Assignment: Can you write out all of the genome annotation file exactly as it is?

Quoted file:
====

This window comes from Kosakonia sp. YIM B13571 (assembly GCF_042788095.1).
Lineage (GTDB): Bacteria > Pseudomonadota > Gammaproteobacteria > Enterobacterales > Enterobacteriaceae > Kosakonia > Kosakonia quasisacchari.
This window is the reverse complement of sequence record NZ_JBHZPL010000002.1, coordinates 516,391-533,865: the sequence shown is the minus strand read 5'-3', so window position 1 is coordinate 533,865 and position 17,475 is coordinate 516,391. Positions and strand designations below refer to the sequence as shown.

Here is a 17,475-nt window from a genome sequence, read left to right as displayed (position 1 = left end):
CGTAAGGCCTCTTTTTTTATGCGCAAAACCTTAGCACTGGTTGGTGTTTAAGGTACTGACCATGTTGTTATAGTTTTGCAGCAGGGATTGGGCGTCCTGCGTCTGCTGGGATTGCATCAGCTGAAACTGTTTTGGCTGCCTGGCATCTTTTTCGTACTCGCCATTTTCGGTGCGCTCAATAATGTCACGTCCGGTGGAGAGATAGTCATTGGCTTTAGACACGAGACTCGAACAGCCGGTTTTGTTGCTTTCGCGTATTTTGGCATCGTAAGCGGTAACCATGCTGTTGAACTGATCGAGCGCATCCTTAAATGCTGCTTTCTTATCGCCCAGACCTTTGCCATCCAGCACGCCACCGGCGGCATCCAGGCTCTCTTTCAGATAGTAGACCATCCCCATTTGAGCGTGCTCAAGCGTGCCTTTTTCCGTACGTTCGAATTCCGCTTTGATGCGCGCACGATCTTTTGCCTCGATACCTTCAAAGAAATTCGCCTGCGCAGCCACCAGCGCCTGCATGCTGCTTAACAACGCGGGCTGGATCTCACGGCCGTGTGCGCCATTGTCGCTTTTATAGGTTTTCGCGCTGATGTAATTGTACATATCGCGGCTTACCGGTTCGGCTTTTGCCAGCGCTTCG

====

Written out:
This window comes from Kosakonia sp. YIM B13571 (assembly GCF_042788095.1).
Lineage (GTDB): Bacteria > Pseudomonadota > Gammaproteobacteria > Enterobacterales > Enterobacteriaceae > Kosakonia > Kosakonia quasisacchari.
This window is the reverse complement of sequence record NZ_JBHZPL010000002.1, coordinates 516,391-533,865: the sequence shown is the minus strand read 5'-3', so window position 1 is coordinate 533,865 and position 17,475 is coordinate 516,391. Positions and strand designations below refer to the sequence as shown.

Here is a 17,475-nt window from a genome sequence, read left to right as displayed (position 1 = left end):
CGTAAGGCCTCTTTTTTTATGCGCAAAACCTTAGCACTGGTTGGTGTTTAAGGTACTGACCATGTTGTTATAGTTTTGCAGCAGGGATTGGGCGTCCTGCGTCTGCTGGGATTGCATCAGCTGAAACTGTTTTGGCTGCCTGGCATCTTTTTCGTACTCGCCATTTTCGGTGCGCTCAATAATGTCACGTCCGGTGGAGAGATAGTCATTGGCTTTAGACACGAGACTCGAACAGCCGGTTTTGTTGCTTTCGCGTATTTTGGCATCGTAAGCGGTAACCATGCTGTTGAACTGATCGAGCGCATCCTTAAATGCTGCTTTCTTATCGCCCAGACCTTTGCCATCCAGCACGCCACCGGCGGCATCCAGGCTCTCTTTCAGATAGTAGACCATCCCCATTTGAGCGTGCTCAAGCGTGCCTTTTTCCGTACGTTCGAATTCCGCTTTGATGCGCGCACGATCTTTTGCCTCGATACCTTCAAAGAAATTCGCCTGCGCAGCCACCAGCGCCTGCATGCTGCTTAACAACGCGGGCTGGATCTCACGGCCGTGTGCGCCATTGTCGCTTTTATAGGTTTTCGCGCTGATGTAATTGTACATATCGCGGCTTACCGGTTCGGCTTTTGCCAGCGCTTCG